Taking Time for the Gaps

My husband Dave and I moved into the Act Five home on Blake Street as Resident Leaders from just four streets over, but the transition was impossible to overestimate.

We were previously living and leading the residence at Micah House, a house that provides safe shelter for newly-arrived refugee claimants. Although only four streets over, moving for us meant transitioning from navigating cultural barriers, refugee legalities, and language differences to navigating curfews, discipleship programming and all the distinctives that come with a house full of young adults who have just left their parents’ home for the first time.

Last summer as we were approaching our move, the words of a mentor of mine kept coming to mind: transitions require space. Transitions are when all the normalities we’ve had to comfort us are suddenly gone; they’re when parts of ourselves we hadn’t yet come to know sometimes bubble up to the surface; they’re what some writers call liminal space, a word that comes from the latin word for ‘threshold.’ Transitions are gaps that create a threshold for the Holy Spirit to do unique work.

Knowing this, we didn’t rush our transition. Instead, we took some time to travel, be together, and meditate gratefully on all that has been and will be.

It was after moving in and welcoming our first cohort of students that I began to notice it: this whole program is an adventure in navigating the joys, challenges, and opportunities that come with one of the most significant transitions in the life of a young adult’s journey – graduating high school and leaving home.

This ‘gap’ in the lives of young people likewise cannot be overestimated. It’s the moment when questions surface about Scripture, God, and His Church; it’s when that age-old question “what are you going to do with your life?” starts to shout instead of whisper; it’s when the word “home” becomes complicated and multifaceted no matter your upbringing; it’s when “who am I?” is a seemingly unanswerable question at the front of mind; for many, it’s when the world becomes big and wide and more diverse and complicated than previously imagined.

And so it just makes sense to, like my mentor said, let transition have its required space; and that was what we did together these last 8 months. Through placements, conversation, and living in community, our students started to taste answers to the big “who am I?” question. In Zambia, at a cabin up North, and at our home in Hamilton, they learned how to slow down, rest, and trust the process. From start to finish, our students asked lots of questions, and sometimes we answered but usually we just listened, knowing we’re asking the same questions in our own lives and journeys. Through all the ebbs and flows, it was such a pure joy as a Resident Leader to get a front row seat in watching each of the students in their own ways change, grow and transform as God did His good work as He always so faithfully does.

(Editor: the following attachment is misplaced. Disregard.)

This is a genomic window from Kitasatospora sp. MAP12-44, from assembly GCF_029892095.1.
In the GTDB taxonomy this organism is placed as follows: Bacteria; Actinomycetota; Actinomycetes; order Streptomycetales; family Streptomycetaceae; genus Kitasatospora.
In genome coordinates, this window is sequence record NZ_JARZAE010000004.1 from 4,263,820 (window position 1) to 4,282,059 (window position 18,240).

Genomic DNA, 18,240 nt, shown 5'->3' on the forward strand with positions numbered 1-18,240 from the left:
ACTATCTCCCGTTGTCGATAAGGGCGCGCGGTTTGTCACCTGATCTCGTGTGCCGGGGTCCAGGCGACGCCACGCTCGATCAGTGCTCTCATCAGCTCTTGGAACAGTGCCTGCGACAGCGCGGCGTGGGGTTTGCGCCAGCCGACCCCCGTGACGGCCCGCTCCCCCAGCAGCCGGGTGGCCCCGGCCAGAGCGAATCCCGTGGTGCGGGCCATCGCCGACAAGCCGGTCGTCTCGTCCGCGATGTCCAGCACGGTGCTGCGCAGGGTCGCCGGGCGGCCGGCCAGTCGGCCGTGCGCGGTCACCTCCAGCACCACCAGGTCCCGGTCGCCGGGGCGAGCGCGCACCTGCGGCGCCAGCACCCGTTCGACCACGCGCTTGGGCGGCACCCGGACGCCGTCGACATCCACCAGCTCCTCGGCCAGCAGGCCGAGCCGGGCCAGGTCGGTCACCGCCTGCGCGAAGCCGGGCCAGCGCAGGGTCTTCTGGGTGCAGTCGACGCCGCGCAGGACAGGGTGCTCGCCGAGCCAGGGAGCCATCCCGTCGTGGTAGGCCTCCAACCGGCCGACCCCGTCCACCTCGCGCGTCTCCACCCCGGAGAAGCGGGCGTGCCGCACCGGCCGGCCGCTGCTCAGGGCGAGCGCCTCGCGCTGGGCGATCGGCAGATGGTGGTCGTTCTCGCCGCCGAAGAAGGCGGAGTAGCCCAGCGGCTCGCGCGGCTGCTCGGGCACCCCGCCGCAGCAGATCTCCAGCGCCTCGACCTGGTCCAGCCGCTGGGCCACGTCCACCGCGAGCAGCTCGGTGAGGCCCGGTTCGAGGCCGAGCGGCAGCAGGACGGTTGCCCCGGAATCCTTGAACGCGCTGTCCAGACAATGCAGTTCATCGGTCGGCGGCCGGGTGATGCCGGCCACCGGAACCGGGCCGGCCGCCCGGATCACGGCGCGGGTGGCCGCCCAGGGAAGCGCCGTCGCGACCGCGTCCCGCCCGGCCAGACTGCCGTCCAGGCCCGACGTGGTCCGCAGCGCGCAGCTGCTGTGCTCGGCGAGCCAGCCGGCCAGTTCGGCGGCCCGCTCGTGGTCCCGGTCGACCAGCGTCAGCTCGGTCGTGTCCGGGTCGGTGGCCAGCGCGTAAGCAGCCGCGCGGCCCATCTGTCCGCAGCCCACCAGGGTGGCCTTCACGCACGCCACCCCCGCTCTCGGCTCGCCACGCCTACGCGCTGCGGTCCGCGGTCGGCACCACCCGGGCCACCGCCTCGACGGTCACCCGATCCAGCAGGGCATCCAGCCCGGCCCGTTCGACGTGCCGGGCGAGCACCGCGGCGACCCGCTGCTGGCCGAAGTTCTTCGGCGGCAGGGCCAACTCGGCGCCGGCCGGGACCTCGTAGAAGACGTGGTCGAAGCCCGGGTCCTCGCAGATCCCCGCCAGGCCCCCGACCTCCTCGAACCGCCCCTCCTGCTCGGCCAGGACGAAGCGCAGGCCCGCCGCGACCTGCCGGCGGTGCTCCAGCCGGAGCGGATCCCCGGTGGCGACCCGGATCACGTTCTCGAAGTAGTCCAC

It’s interesting to note that our students left Blake Street to enter into another massive, unprecedented, not-to-be-underestimated liminal space, this time one that they share with the whole globe. As the world holds its breath wondering what will come next in light of a virus that has changed everything, we sit in a common reality between what was and what will be. We need more than ever the lessons learned in this first year at Act Five: to go slow, trust the process and wonder at the big questions of identity and vocation and place.

Annie Dillard writes that “The gaps are the thing. The gaps are the Spirit’s one home… The gaps are the clefts in the rock where you cower to see the back parts of God.” As we all globally navigate this gap, we here at Act Five are preparing for next year’s students and the gap they will walk through, and we do it knowing we have arrived at the Spirit’s home. Because it’s here, in all the gaps of our lives, that we cower to see God, looking earnestly for opportunities to ask life’s big questions and to thank God for His faithful way of molding us and shaping us all – students, staff, supporters, and friends alike.

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